Has your travel style changed as your vision has deteriorated?
Sure, but I think that has more to do with my own evolving tastes and interest and less to do with vision loss.
The places I choose to travel to, the locations and neighborhoods of the places I stay and what I choose to do or avoid while there have certainly changed based on my level of vision. Adaptation is always the name of the game.
With neither sight nor language (in many countries), how do you manage the day to day stuff? I know for me finding my way around an Asian city was hard enough without knowing the language!
You try to limit those type of situations where possible. Things like having good directions before setting out, and addresses or route points on paper in the local language. Sometimes it’s about creating and then expanding your area of comfort within a foreign environment. There are many strategies that I’ve learned along the way.
Still, plans don’t always go as planned… but those situations certainly make for good stories.
Do people help you out quite often when they realize you’re blind? How do you feel about people helping you out – would you rather do it all alone, or have some caring souls helping you with little things?
I can be a stubborn, “give me a chance to do it on my own” kind of person. But throughout my travels what I’ve found is that accepting or asking for help leads to so many amazing interactions, and it’s been a way to meet incredible people and even current friends… I think at some point I started believing that the world is full of angels that only make themselves known when needed or given the chance.
What about transportation – do you tend to walk, take buses, or take taxis when you’re getting around a city, and is there some difficulty in doing these things? Again, how do you overcome these things while on the road?
Having more time than money, I tend to go with whatever is cheaper. Definitely public transportation and walking over taxis where possible. It takes planning and plenty of time to figure my way around. Every city and situation is different but it’s about breaking large journeys into smaller manageable steps. It’s hard work but totally worth it.
What are the biggest challenges you face as a solo blind traveler?
Finding food! Seriously, its tough when you can’t tell what store sells what, read menus or boards, or see what’s being displayed.
They say losing one sensation leads to others being heightened; do you find this to be true, and if so, do you think there are some things you experience better while travelling than someone with full eyesight? Tell us about those things.
Not sure that that’s exactly the way it works. I think you definitely pay more attention to other senses, but that’s not the same as saying that going blind leads to supersonic hearing.
Best way I can explain it is that the sense in your mind of the world around you does not go away when you’re blind. It’s just filled in differently. I guess you could say that vision loss enhances imagination.
If there is such a thing as an advantage to being blind, I think it’s due to the fact that vision can sometimes be superficial. The obvious example is the way we humans tend to judge each other based on what we see.
What’s sightseeing like with limited vision? Do other things stand out for you, such as the smells, and can you tell us more about a particular experience that sticks in your mind?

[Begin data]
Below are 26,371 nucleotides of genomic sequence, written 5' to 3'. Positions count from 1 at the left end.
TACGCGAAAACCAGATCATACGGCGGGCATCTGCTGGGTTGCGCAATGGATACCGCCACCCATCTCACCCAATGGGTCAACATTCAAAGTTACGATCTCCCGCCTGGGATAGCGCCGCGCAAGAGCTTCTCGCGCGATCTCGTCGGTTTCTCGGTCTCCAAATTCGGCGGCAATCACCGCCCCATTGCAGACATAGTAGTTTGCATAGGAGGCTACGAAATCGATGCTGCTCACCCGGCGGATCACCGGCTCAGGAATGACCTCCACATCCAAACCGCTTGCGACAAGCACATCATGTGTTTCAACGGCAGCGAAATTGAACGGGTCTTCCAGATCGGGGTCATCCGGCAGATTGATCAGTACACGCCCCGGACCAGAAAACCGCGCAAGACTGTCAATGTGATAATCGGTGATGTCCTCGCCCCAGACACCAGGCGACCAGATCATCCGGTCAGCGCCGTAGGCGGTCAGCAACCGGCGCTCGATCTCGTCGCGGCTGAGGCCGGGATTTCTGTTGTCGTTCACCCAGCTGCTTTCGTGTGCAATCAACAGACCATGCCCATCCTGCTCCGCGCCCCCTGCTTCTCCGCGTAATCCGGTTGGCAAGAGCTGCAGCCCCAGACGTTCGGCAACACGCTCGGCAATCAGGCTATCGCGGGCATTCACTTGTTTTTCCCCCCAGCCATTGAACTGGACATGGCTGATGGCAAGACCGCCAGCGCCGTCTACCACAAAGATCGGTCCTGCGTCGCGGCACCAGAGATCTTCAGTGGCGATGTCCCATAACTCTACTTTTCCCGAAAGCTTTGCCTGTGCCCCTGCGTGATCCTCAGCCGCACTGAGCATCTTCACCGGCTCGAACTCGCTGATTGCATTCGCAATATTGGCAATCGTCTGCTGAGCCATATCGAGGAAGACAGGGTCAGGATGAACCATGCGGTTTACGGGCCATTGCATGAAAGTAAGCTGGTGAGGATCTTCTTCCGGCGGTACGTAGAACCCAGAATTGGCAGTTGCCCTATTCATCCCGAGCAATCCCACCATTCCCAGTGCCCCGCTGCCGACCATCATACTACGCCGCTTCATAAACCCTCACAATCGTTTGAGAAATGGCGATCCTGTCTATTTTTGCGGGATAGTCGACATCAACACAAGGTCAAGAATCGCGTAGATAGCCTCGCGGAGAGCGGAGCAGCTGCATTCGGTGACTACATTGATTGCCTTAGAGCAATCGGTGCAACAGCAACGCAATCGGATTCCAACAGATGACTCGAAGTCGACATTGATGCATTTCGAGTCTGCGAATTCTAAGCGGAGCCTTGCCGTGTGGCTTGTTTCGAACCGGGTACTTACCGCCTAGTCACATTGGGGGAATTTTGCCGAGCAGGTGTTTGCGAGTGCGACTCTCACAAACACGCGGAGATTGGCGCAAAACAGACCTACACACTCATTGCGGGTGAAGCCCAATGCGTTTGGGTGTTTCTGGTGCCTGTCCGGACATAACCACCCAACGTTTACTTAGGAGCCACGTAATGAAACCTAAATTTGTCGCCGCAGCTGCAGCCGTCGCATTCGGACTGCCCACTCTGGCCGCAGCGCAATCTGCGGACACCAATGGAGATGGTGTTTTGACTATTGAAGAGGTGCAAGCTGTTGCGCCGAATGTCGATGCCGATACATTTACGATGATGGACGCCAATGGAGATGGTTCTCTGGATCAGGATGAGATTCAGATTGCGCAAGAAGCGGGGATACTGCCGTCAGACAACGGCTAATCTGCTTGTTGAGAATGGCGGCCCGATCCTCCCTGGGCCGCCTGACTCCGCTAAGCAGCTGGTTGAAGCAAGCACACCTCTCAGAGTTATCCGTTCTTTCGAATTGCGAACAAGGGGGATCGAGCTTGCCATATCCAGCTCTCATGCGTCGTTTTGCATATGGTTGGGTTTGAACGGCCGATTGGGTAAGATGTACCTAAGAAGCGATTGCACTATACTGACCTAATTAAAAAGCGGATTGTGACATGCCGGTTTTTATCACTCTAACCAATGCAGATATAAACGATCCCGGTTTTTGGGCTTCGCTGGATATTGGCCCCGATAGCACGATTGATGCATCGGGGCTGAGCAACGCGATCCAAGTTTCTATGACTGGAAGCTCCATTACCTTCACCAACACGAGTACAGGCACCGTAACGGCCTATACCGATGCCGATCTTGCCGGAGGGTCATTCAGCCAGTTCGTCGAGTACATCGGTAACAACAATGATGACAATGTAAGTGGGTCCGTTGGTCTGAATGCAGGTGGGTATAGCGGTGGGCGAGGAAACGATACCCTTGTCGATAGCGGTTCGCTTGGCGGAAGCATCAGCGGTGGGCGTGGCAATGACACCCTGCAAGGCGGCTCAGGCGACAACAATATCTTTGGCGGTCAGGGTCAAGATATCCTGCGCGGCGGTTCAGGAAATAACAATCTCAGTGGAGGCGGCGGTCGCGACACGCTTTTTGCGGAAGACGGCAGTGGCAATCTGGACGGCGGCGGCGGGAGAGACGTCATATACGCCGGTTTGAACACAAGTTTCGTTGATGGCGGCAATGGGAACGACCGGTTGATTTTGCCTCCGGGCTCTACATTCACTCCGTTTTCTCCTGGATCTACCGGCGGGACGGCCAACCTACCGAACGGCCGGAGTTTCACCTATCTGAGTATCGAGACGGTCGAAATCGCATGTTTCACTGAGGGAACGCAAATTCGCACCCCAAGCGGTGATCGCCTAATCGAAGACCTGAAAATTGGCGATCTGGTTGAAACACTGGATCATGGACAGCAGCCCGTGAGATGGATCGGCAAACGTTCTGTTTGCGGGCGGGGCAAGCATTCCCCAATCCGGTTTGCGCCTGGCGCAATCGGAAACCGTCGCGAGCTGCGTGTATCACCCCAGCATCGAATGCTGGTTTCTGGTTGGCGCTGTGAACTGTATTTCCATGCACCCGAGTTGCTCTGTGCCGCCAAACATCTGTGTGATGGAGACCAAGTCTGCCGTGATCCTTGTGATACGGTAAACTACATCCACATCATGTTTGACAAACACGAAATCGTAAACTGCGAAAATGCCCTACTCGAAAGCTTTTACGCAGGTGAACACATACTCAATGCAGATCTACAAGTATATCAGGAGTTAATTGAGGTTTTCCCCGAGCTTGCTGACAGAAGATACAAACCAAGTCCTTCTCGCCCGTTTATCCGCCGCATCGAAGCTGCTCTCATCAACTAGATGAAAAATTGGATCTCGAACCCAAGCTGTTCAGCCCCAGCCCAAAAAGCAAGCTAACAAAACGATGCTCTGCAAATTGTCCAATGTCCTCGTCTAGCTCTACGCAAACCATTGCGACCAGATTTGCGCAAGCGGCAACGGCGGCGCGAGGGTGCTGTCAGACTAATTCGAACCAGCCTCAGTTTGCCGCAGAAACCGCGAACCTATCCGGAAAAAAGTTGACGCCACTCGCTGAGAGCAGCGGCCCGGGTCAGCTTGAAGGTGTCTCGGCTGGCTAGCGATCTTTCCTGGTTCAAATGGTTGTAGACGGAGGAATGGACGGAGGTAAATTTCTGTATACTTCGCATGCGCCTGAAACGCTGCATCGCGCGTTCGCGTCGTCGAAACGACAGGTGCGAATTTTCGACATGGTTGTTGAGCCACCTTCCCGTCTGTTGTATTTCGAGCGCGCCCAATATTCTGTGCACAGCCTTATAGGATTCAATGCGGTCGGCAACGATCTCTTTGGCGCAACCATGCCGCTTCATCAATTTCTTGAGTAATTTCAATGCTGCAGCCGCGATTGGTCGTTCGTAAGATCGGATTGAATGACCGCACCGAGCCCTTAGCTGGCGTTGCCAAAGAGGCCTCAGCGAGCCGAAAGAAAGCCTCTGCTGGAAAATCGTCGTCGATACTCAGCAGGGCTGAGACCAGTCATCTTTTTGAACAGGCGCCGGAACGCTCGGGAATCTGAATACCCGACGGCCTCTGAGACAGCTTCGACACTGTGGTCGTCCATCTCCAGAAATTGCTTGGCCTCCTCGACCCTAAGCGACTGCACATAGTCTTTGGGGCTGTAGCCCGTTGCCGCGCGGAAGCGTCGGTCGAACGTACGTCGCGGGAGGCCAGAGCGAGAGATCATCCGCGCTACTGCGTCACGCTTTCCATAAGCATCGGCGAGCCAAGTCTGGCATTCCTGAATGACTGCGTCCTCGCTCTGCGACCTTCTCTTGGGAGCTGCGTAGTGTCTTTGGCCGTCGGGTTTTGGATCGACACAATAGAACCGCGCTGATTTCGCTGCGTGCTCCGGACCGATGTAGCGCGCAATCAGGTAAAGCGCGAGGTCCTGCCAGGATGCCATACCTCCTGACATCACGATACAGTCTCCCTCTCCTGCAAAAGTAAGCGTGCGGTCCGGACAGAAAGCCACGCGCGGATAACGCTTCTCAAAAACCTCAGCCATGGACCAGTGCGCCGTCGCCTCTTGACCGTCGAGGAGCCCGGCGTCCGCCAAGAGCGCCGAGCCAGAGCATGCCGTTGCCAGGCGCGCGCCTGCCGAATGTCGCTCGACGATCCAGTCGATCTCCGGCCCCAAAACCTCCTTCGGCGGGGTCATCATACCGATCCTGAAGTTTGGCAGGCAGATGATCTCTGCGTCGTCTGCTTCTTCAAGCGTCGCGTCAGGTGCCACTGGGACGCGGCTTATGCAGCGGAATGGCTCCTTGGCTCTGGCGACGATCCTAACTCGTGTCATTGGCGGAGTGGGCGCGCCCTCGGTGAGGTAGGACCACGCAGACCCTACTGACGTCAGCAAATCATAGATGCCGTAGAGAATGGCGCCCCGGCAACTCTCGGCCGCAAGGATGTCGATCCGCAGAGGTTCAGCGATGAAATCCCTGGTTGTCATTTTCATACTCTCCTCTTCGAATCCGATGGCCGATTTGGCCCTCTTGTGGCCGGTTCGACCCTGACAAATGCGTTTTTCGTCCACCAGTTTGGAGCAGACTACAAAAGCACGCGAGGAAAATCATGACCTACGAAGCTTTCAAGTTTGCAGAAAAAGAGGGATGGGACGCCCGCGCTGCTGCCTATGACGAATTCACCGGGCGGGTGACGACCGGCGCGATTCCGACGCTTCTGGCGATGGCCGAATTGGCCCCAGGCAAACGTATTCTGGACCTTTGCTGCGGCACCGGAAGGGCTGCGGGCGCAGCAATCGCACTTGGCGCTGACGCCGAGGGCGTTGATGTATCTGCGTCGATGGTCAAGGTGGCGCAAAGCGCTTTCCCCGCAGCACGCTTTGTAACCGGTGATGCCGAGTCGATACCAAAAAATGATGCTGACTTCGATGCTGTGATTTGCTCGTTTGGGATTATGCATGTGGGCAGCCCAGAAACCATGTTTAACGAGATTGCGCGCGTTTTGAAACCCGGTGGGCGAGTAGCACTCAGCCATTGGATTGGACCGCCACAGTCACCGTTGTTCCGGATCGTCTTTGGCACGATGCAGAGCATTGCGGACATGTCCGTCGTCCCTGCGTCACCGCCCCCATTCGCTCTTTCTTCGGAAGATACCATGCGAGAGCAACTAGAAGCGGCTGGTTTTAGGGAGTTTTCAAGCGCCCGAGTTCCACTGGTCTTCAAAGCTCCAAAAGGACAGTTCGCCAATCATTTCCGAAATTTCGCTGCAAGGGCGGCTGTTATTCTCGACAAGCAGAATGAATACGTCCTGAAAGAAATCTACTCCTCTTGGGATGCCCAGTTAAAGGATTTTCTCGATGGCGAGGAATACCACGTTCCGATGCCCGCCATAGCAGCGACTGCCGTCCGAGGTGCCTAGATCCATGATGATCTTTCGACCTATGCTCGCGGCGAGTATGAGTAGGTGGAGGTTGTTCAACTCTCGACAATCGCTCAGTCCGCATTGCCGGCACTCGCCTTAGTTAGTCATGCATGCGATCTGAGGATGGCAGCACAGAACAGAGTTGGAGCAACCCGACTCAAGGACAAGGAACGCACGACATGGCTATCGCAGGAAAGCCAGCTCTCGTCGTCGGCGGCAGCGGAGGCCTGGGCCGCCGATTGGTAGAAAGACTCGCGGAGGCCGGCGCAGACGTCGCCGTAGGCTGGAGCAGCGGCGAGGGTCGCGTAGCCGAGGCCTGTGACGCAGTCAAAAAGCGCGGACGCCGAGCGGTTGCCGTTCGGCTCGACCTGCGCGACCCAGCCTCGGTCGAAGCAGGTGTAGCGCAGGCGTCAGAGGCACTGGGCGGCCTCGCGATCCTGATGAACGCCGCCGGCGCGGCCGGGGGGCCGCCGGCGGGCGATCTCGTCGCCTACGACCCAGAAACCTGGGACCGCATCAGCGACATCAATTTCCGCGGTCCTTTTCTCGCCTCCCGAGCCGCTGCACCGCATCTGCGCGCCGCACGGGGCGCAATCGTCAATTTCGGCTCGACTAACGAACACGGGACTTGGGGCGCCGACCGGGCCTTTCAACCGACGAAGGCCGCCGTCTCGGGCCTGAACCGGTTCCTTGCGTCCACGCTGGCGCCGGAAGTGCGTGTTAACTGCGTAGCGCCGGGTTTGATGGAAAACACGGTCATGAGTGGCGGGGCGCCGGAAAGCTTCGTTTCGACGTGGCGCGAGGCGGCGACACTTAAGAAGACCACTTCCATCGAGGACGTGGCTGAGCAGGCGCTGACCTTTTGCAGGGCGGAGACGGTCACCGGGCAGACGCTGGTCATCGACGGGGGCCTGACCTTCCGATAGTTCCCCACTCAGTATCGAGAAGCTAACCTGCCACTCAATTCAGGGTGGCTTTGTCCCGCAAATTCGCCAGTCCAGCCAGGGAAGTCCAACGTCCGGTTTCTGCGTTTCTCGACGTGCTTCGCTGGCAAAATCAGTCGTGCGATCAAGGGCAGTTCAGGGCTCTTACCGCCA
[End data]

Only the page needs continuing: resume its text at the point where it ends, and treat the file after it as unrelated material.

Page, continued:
My current level of vision makes sightseeing unrealistic. My sense of travel has to do with a connection to place, time, and people. Not having to pursue the “sights” leaves me more time for that.
We hung out a bit in Pai, Thailand, and I noticed how no one would move aside for you despite your white cane. This was new and startling to me, because in the Western world people seem much more accommodating. Tell us a little bit more about the perceptions you’ve received both in Thailand and in other non-Western countries.
Yeah, it varies. Thailand was obviously a bit backwards about that. But a few weeks later I found myself in Seoul where major streets and the metro/subway system are made accessible to the blind through something called tactile paving. They have a system of ground tiles that when used with the white cane provide a way to feel the path, turns, etc. I have come across this before in Europe, but not to this extent (probably because it’s a Japanese invention). Based on my limited experience I would not agree that accessibility is a western vs non western thing, but it does seem to be about developed vs less developed countries and cities.
As far as people’s “perception” of me in different places… being blind means that I tend to miss a lot of that. When negative attitudes do come up I can usually attribute it to people’s fears of blindness itself.
What keeps you traveling on, when half the world would say what you do is impossible? What is your main driver, and how have you managed to overcome the difficulties in order to enjoy the life of travel?
Well, it’s obviously not impossible since I am doing it, and as long as I can continue to derive pleasure from it, I’ll keep doing it.
The fact that it’s challenging actually makes it even more rewarding. Traveling is sort of an “extreme sport” for me, and that’s probably a big part of the appeal.
What advice would you give to any other travelers with blindness or other conditions that can make travel more difficult?
Each situation is different and has its own challenges. But if you think that you enjoy travel there’s likely some way that you can do it.
For example, I’ve heard of someone whose physical condition keeps him totally home bound. But he’s found a way to bring the world to him by hosting travelers from all over the world.
It could simply be a mater of dropping the “can I?” and adopting instead the “HOW can I?” question.
A giant thank you to my very good friend Manny for sharing so much!
If you’d like to be my next interviewee, contact me for more details!